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Re: Tech support expiration on 15000

Pixey
 

Hi Marlyn,
Here are my thoughts on your conundrum...

First, you want to make sure you are getting a 15000 v3 Quiltmaker edition as it had some enhancements over the initially released 15000, such as the built in ruler foot functionality and some threader improvements.  I have an out of the box version 2 15000 that was upgraded by the dealer to a 15000 v3 Quiltmaker.  I do enjoy using it and it still works well. 

Also, you talk about the possibility of only using the 15000 a few months.  There is no guarantee that you will want to immediately upgrade to the new machine being unveiled in August.  None of us know precisely what is actually coming, it just seems like a new TOL makes sense as Janome has done upgrades of other machine paths the past several years. I honestly cannot identify anything that would be so “wow” as to necessarily warrant an immediate trade-in.  Given how much you like your 12000, you may decide really love your new 15000 and keep it longer.

Another thing to consider is whether any of the new machines are even going to be available.  With the current chip shortages and port backlogs (which many vendors are saying will continue on into 2022), they may unveil a new machine in August but dealers may not have many on hand at first.

Finally, I know some members of the group are early adopters when a new machine comes out and that is fine (to each their own).  However, when it comes to major new releases, I prefer to sit back a bit, read the reviews and wait for some of the bugs to get worked out with updates.  That way I have a better idea of what to expect if I do get the machine.   I think I usually get a better price that way too.  

On the one hand, I think the price he is quoting you for a potentially end of life cycle machine is a little high.  But on the flip side, he is giving you a very generous trade on your 12000 which will only continue to degrease in value, probably dramatically after a new replacement is announced.  So a 15000 upgrade does make some sense.

Pixey

On Jun 10, 2021, at 3:48 PM, Stockman via groups.io <allanderkacz@...> wrote:



[Edited Message Follows]

I have the Horizon 12000 which I love, but am giving thought to buying the Horizon Quilt Maker 15000.  I believe that shortly after the new generation sewing/embroidery machine is debuted in September that Janome’s support for the 12000 will be discontinued.  So,  I was wondering what’s the estimate on how long Janome will continue to support the Horizon Quilt Maker 15000 since technically is ever advancing.

Heres the kicker, my dealer is offering a trade in on my Horizon 12000 for $4000 with purchase of Horizon 15000 for $12,999 and later he will apply the whole amount of the $9000. Towards the new machine that comes out in September if I want to change up to it and of course I would have pay the difference.  I am just wondering, if it is a wise idea to purchase the Horizon 15000 just for a few months.  For those of you who own the 15000, are you still expressed with it and would you  just as soon keep the 15000 or would you buy the next generation in September.   Your comments would be most appreciated.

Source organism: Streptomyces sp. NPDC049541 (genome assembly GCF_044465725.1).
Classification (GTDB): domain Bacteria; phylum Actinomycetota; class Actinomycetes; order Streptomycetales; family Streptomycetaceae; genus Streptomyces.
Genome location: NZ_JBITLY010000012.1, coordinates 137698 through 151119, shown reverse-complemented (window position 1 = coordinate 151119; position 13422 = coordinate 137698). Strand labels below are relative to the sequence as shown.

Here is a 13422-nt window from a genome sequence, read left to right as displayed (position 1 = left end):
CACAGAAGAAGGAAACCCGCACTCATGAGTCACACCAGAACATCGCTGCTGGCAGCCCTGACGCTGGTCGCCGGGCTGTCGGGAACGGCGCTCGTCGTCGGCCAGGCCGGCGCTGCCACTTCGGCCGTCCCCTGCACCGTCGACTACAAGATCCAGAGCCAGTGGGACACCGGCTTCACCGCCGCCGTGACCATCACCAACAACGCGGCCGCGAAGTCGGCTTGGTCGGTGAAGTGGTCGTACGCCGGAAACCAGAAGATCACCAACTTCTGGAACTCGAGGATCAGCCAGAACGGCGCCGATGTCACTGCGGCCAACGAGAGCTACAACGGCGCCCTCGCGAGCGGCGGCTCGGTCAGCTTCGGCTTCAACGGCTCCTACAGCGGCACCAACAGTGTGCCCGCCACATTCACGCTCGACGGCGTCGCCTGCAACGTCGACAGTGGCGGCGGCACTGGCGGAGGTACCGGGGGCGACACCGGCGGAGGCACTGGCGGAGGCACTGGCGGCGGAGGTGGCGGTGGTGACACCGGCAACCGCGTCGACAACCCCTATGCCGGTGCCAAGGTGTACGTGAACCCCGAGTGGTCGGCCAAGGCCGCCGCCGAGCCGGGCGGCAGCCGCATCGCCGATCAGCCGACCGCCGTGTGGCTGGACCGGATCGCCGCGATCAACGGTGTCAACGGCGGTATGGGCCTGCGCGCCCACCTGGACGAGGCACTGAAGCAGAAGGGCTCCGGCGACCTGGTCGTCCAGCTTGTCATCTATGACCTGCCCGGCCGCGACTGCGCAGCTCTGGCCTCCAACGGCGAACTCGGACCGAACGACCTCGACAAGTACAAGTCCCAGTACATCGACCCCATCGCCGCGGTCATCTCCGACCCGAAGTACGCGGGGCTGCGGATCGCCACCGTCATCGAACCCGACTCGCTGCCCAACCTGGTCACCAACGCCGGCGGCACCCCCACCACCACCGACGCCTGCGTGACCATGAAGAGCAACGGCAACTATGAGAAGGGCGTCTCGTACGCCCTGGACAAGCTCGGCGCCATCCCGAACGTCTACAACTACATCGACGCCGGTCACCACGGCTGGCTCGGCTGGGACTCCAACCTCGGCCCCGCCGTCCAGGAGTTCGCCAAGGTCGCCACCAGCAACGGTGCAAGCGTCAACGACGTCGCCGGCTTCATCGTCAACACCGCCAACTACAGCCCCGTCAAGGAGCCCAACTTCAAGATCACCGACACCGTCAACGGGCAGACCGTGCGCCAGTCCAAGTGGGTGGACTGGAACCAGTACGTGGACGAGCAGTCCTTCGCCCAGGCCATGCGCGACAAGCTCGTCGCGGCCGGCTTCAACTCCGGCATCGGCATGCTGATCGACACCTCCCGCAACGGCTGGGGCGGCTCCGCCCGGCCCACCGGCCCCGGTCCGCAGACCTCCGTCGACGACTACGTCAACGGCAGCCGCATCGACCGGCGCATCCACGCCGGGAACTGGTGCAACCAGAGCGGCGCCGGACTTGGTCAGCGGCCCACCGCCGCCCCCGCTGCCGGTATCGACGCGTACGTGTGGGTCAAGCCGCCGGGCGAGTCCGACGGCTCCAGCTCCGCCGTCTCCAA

Marlyn


Re: Tech support expiration on 15000

Ceil J
 

Marlyn,
Not sure where you live but I think that price is way too high!  Also, prices for the 15000 should drop after the intro of the new machine but should never be at the MSRP.  I'm in the US and paid either $8000 or $9000 for my 15000  six year ago.  (sorry but memory is on the downslide).  Just my opinion.
Ceil


Re: Tech support expiration on 15000

Narda Poulin
 

 I Think $9000 is way too much for the 15000...I bought mine $6000 4 years ago


Re: Tech support expiration on 15000

Margaret Schwab
 

I don't buy a lot of machines; I guess my feeling is that unless there are big changes that allow me to do way more, I would be content with my 15000. I also own the memory craft 10001 and the 3160 QDC. The 10001 is set up for sewing when the 15000 is busy doing embroidery and the 3160 is for taking to class. I do all of my own quilting both free motion and walking foot and also do quite a bit for the quilting charity group I belong to. It all gets done on the 15000 even very large quilts. Sometimes that is a challenge, but it always seems to work. I have had the 15000 for almost 8 years and I think the only thing that would make me buy a newer model would be an extremely large throat that was closer to a mid- arm quilting machine. 
So, it is a personal choice for sure, but I am very pleased with my 15000. 
Margaret, Saskatoon, Saskatchewan. 

On Thu, Jun 10, 2021 at 1:55 PM Stockman via groups.io <allanderkacz=yahoo.com@groups.io> wrote:
I have the Horizon 12000 which I love, but am giving thought to buying the Horizon Quilt Maker 15000.  I believe that shortly after the new generation sewing/embroidery machine is debuted in September that Janome’s support for the 12000 will be discontinued.  So,  I was wondering what’s the estimate on how long Janome will continue to support the Horizon Quilt Maker 15000 since technically is ever advancing.

Heres the kicker, my dealer is offering a trade in on my Horizon 12000 for $4000 with purchase of Horizon 15000 for $9000, and later he will apply the whole amount of the $9000. Towards the new machine that comes out in September if I want to change up to it and of course I would have pay the difference.  I am just wondering, if it is a wise idea to purchase the Horizon 15000 just for a few months.  For those of you who own the 15000, are you still expressed with it and would you  just as soon keep the 15000 or would you buy the next generation in September.   Your comments would be most appreciated.